The parents have filed suit, went to mediation, attended trial, or settled their issues as they relate to child custody, visitation, and support.  As a result, the parents have a visitation and holiday schedule, established modes of communication, and settled on child support.  The parents are satisfied or as best as they can be in the situation.  Anything missing?  The children.  Children are not involved in the process of establishing custody, visitation, and support.  So, what happens when they don’t like the outcome?  On this week’s #FamilyFriday article the attorneys of ERA Law Group discuss what a parent’s role is when their children refuse to go to visitation.

When determining custody, the Court’s are provided with many factors to consider when making their decision.  One of those factors is – what do the children want?  However, Judges are hesitant to permit a child to come to Court.  On the rare occasion and generally when the child is mature enough to handle the situation, Judges will speak with the child in chambers without the presence of his or her parents.  Even in those situations where the child does have an opportunity to express their desires, Judges may ultimately make a determination as to visitation that does not coincide with the child’s preferences.  Or, in less litigious circumstances, parents will settle their disagreements and make a visitation schedule that is best for themselves and what they believe is in the best interest of their children.  Again, the children may not agree.

When I get the call from a parent stating that their children don’t want to go attend visitation, it often goes like this:

Parent:  “My child refuses to see their parent during the scheduled time, what do I do?”

Answer: “Until your child is 18, it is not up to your children.  You, as their parent, must make sure that they adhere to the visitation schedule.”

Parent: “But, s/he is 17 and literally refuses.  How am I physically supposed to make them?”

And, that is the problem.  No, it is not expected that you physically force your children out the door but it is expected that you encourage them to attend, not create a barrier for them to attend, and, most importantly, not applaud your child’s refusal to attend.  Be sure to discuss the issue with the other parent and discuss possible resolutions.  Be sure to keep the lines of communication open between your child and the other parent so that the child communicates his/her desires to both of you equally.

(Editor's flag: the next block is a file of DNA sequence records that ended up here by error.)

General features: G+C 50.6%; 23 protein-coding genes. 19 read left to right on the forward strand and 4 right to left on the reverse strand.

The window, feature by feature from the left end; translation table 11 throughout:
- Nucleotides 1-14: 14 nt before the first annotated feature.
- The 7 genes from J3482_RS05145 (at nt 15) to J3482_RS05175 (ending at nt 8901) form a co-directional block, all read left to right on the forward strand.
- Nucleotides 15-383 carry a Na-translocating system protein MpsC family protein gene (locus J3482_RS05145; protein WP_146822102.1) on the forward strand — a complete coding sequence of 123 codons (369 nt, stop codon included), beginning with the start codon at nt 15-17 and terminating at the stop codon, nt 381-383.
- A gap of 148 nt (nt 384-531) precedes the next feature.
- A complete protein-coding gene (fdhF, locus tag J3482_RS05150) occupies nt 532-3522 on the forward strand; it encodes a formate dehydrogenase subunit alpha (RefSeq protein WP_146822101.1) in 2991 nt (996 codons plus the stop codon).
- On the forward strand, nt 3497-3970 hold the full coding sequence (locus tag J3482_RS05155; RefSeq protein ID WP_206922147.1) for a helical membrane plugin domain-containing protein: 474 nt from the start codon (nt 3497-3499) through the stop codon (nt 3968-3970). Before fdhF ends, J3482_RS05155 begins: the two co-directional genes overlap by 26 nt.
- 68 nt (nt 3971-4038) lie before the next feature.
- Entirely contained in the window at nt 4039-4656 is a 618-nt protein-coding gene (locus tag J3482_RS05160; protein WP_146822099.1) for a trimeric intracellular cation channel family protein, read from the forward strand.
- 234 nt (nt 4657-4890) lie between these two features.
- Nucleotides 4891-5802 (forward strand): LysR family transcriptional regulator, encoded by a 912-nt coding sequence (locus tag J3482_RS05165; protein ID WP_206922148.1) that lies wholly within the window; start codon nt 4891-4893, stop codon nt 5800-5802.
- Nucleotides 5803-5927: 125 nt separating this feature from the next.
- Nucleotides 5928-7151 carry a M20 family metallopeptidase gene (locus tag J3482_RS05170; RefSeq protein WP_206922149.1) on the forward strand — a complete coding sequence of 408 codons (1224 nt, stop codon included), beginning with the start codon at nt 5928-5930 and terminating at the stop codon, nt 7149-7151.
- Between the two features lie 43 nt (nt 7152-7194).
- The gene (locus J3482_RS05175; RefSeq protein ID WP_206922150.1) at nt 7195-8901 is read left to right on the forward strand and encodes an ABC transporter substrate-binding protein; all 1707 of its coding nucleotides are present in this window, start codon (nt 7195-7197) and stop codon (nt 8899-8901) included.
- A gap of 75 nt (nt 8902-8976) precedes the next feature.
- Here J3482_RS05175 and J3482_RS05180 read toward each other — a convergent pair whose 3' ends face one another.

If you find yourself and children in this situation, call the attorneys at ERA Law Group, LLC and ask what options you may have available.  Perhaps it is time to modify the current arrangement or explore other options.  Call us today for a FREE 30 MINUTE CONSULTATION at (410) 919-1790.

Family Law Changes in 2017

On this week’s #FamilyFriday article, ERA Law Group, LLC wants to discuss some recent changes in Maryland Law including the admissibility of Domestic Violence Orders in divorce cases and getting back your maiden name!

Welcome back to #FamilyFriday!  In the last several weeks ERA Law Group, LLC moved to its new location at 20 Ridgely Avenue, Suite 204, Annapolis, Maryland.  We are excited to welcome you to our new office!

On this week’s #FamilyFriday article, ERA Law Group, LLC wants to discuss some recent changes in Maryland Law including the admissibility of Domestic Violence Orders in divorce cases and getting back your maiden name!

Prior to October 1, 2017, Courts could not use the fact that there was a Domestic Violence Order, such as a Protective Order, as a ground for granting a divorce or for considering custody.  This meant that victims of domestic violence could not admit as evidence a Domestic Violence Order s/he had obtained.  Even if s/he did speak of a prior Domestic Violence Order, the Court was obligated to disregard this information when making its decision. As of October 1, 2017, this statute has been repealed and Courts are now permitted to consider and parties may admit into evidence Domestic Violence Orders.